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Obama awards professors for research efforts

By Tina Ou     1/27/11 6:00pm

In recognition of their research efforts, Assistant Professor of Electrical and Computer Engineering Farinaz Koushanfar and Assistant Professor of Chemistry and Physics and Astronomy Emilia Morosan were awarded the Early Presidential Career Awards for Scientists and Engineers.Eighty-five researchers nationwide were honored with the award, which is given to scientists and engineers who are in the early stages of their career, but have already conducted outstanding research.

Nominees are selected by 10 federal departments and agencies. Both Koushanfar and Morosan were nominated by the U.S. Department of Defense. The ceremony was held on Dec. 13 at the White House and was followed by a reception and meeting with President Barack Obama.

"I was impressed by the breadth of research that's being covered by all the awardees," Morosan said."I was humbled to be one of them."



Koushanfar received the award for her research in areas that concern national security, such as her work on integrated circuits. Her lab works on developing methods to make chips safe and secure.

Because chips are often designed in Western countries such as the United States and then manufactured in offshore countries, Koushanfar said that some issues that must be considered include counterfeits, theft of intellectual property, theft of integrated circuits and the integrity of the materials.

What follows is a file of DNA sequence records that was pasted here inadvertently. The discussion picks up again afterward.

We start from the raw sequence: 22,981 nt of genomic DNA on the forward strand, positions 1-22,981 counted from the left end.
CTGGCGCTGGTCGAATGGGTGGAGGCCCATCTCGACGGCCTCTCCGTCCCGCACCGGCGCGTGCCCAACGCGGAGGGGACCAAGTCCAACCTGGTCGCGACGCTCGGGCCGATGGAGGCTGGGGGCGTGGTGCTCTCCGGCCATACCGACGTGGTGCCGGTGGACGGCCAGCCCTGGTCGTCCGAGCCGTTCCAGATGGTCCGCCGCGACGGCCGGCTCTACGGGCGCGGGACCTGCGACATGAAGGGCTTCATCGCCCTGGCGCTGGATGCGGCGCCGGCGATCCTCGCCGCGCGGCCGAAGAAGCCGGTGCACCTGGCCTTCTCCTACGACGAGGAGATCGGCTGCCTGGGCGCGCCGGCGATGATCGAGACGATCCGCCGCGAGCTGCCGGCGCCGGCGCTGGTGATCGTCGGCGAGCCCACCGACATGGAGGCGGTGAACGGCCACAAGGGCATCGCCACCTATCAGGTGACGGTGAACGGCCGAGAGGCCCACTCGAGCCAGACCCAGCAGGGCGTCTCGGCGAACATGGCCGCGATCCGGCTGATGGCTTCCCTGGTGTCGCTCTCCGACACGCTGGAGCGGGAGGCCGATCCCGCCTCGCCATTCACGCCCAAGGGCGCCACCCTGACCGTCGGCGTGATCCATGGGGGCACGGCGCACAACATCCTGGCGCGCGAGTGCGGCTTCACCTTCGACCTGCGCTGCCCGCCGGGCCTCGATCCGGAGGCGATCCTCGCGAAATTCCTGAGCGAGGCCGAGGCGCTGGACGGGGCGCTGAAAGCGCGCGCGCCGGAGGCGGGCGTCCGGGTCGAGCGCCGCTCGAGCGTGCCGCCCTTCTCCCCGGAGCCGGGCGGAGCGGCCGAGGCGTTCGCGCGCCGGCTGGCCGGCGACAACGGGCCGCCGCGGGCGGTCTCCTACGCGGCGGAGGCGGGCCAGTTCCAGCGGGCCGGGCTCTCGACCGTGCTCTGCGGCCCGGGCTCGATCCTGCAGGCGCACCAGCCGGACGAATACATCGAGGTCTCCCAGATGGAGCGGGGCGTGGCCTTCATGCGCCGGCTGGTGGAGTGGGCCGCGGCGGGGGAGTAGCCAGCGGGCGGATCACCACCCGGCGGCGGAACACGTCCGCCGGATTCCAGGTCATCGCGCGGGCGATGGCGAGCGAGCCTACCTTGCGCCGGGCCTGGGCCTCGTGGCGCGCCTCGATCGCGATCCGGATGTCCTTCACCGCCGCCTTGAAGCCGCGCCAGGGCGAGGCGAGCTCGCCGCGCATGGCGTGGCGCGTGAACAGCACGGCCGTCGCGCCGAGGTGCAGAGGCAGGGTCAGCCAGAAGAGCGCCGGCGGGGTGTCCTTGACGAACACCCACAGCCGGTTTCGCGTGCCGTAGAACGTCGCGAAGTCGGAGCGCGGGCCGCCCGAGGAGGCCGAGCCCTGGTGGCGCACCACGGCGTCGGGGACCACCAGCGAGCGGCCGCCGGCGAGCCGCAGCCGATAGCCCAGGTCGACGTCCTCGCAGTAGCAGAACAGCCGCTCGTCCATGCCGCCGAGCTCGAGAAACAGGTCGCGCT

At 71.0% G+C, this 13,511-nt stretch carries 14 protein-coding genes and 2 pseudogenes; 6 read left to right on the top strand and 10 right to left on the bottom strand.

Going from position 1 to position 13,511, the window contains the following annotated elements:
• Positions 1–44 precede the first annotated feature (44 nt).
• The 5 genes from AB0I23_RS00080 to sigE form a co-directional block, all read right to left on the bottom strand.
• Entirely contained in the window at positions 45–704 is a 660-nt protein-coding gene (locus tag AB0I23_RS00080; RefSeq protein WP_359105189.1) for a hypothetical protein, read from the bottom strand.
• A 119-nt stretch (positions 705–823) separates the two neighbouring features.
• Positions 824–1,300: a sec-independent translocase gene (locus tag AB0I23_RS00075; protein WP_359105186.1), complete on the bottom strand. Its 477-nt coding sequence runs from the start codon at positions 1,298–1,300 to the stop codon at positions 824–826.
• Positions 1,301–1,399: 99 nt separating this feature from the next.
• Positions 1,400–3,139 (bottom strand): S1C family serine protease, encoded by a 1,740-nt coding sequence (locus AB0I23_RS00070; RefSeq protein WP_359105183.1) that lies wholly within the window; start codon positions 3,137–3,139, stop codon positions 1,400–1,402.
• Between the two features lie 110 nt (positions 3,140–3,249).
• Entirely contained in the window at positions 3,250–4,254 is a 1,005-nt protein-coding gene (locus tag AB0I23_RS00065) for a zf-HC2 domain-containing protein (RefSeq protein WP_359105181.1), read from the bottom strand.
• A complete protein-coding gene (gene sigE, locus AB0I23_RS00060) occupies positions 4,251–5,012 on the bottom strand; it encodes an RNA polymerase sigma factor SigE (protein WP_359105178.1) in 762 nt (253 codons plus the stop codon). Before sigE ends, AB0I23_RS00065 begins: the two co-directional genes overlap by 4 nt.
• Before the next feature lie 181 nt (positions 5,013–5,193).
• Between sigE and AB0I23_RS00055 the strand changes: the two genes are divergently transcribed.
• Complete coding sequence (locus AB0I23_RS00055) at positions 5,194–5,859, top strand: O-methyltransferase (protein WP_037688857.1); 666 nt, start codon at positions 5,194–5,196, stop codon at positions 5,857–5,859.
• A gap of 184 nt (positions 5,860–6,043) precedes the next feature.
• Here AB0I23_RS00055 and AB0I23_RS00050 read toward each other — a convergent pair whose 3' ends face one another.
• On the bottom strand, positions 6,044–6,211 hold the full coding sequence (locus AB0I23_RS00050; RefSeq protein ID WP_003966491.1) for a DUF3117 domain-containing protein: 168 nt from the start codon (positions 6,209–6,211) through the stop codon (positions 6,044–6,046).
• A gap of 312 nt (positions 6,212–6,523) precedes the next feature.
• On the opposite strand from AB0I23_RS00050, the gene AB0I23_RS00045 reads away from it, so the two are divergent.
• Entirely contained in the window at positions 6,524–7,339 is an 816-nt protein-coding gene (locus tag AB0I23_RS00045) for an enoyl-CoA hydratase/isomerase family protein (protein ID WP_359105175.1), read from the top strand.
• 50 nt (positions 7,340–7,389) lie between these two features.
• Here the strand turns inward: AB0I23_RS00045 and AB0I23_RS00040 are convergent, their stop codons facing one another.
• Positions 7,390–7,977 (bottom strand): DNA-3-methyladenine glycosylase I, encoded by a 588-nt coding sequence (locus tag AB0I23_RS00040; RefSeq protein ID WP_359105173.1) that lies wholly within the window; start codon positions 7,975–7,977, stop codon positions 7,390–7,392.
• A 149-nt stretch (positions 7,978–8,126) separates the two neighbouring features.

According to Koushanfar, counterfeits in the electronics market result in huge financial losses. She said there are estimates that 10 to 20 percent of electronics on the market are counterfeit.

Koushanfar said her research is important to governments, industries, and businesses not only because it provides protection against financial losses but also because chips are used in a variety of devices, including mobile phones, bank cards, access control devices, and in particular weapons. She said tampering with the technology used in weapons is considered a matter of national security.

To counter such problems, Koushanfar's lab is working on anti-counterfeiting technology, piracy prevention, hardware security and low-power designs for cell phones and radios.

Koushanfar said she received the award not only for her research but also for her contributions to education and leadership as founder and faculty advisor of EXCEL, a network of women in the Electrical and Computer Engineering Department dedicated to providing mentoring, promoting career opportunities, cultivating women leadership and advocating diversity.

"One of the things I'm proud of is that we have been able to attract a lot of external fellowships," Koushanfar said. "Several of our women have been given national and international awards and scholarships."

Electrical and Computer Engineering Department Chair Behnaam Aazhang said the award is a recognition of Rice, and he said the Electrical and Computer Engineering Department is very honored that Koushanfar received the award.

"She is very accomplished, and she works in a very relevant and timely research area," Aazhang said. "In addition to the visibility and the recognition that she gained, she will also be carrying out a very important research project for the nation."

As for the impact of this award on her research, Koushanfar said she hopes to use the financial aid she received to advance security of embedded devices and low-power radios. She also hopes that Rice will implement a more effective system of rewarding students who show excellence and leadership in research.